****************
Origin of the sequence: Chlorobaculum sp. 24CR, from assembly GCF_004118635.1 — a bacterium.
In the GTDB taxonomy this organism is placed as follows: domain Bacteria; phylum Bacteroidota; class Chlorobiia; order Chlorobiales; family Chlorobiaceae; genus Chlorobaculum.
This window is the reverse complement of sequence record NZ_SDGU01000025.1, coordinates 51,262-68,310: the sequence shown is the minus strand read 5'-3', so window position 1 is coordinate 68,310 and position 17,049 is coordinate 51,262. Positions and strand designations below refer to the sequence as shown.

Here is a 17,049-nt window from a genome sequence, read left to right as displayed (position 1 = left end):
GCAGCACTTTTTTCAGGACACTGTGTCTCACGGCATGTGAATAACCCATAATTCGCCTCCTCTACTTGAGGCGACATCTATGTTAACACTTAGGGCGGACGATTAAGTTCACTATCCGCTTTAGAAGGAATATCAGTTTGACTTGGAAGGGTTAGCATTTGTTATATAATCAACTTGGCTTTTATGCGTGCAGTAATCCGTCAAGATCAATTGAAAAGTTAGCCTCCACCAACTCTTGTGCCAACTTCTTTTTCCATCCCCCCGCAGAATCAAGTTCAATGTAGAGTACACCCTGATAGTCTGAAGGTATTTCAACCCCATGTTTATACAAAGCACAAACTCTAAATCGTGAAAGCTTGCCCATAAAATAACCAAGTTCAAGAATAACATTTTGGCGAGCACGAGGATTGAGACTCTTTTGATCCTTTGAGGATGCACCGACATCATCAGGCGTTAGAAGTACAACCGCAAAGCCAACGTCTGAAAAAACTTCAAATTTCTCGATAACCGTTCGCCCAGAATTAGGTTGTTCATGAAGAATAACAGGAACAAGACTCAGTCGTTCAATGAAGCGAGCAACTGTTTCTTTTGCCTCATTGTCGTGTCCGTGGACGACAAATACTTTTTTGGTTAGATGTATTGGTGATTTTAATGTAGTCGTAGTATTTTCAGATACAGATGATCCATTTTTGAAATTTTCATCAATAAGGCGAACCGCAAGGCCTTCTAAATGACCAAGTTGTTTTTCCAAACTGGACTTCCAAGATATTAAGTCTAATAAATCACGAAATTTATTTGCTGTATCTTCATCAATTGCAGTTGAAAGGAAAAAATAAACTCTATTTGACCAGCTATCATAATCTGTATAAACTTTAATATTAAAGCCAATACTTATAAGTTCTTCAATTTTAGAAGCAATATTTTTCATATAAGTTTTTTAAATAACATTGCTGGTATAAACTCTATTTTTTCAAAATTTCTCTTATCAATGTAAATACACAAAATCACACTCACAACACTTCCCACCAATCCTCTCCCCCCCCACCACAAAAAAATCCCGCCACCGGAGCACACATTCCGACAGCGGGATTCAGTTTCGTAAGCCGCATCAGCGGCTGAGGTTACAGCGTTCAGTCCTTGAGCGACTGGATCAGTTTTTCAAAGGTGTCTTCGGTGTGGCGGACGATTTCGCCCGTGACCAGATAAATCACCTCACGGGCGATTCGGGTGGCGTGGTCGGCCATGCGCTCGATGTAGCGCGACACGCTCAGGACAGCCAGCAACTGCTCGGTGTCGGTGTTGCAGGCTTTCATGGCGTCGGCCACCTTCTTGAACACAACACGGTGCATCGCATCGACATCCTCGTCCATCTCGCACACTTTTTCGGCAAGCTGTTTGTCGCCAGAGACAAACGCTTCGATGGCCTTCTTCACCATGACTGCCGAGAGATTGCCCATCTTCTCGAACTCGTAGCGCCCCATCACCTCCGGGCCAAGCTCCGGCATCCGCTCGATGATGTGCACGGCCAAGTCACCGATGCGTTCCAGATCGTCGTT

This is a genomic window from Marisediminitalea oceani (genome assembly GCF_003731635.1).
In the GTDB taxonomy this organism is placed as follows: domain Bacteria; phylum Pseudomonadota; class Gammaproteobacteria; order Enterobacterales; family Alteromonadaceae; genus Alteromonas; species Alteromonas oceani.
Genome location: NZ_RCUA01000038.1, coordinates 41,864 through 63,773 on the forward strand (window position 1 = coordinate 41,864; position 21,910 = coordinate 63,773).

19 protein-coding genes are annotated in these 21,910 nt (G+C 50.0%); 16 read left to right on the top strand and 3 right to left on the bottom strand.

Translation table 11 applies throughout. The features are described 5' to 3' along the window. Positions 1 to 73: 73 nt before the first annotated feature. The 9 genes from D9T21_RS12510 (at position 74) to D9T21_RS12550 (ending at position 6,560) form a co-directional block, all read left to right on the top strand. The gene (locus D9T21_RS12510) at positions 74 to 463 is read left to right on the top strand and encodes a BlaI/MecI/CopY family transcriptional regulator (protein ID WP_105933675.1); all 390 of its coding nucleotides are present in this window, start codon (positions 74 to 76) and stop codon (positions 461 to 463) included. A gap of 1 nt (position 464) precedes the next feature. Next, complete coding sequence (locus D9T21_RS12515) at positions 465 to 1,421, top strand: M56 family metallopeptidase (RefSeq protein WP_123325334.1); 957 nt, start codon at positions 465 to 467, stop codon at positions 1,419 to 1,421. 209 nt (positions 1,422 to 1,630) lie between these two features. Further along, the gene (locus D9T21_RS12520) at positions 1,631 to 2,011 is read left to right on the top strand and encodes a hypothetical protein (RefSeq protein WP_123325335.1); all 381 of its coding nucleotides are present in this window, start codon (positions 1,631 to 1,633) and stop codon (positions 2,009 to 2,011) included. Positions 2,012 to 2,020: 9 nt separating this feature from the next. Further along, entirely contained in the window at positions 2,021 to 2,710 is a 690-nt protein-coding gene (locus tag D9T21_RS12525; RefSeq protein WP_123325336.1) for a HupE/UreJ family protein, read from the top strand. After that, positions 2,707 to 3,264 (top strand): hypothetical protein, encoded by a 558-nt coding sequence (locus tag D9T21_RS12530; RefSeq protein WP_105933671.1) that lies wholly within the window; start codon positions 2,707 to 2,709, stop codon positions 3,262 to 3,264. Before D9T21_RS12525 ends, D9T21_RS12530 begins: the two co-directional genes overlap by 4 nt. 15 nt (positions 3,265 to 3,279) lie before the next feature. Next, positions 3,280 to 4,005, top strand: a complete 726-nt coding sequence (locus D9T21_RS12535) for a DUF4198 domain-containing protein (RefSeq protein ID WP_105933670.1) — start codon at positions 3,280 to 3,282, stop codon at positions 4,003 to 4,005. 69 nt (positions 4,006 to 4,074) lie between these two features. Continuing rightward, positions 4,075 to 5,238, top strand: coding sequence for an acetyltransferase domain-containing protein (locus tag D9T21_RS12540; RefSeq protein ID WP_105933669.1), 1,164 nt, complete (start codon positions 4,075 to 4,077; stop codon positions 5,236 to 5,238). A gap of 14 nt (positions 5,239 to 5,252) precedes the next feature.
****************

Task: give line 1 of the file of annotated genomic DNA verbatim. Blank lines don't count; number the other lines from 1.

Origin of the sequence: Chlorobaculum sp. 24CR, from assembly GCF_004118635.1 — a bacterium.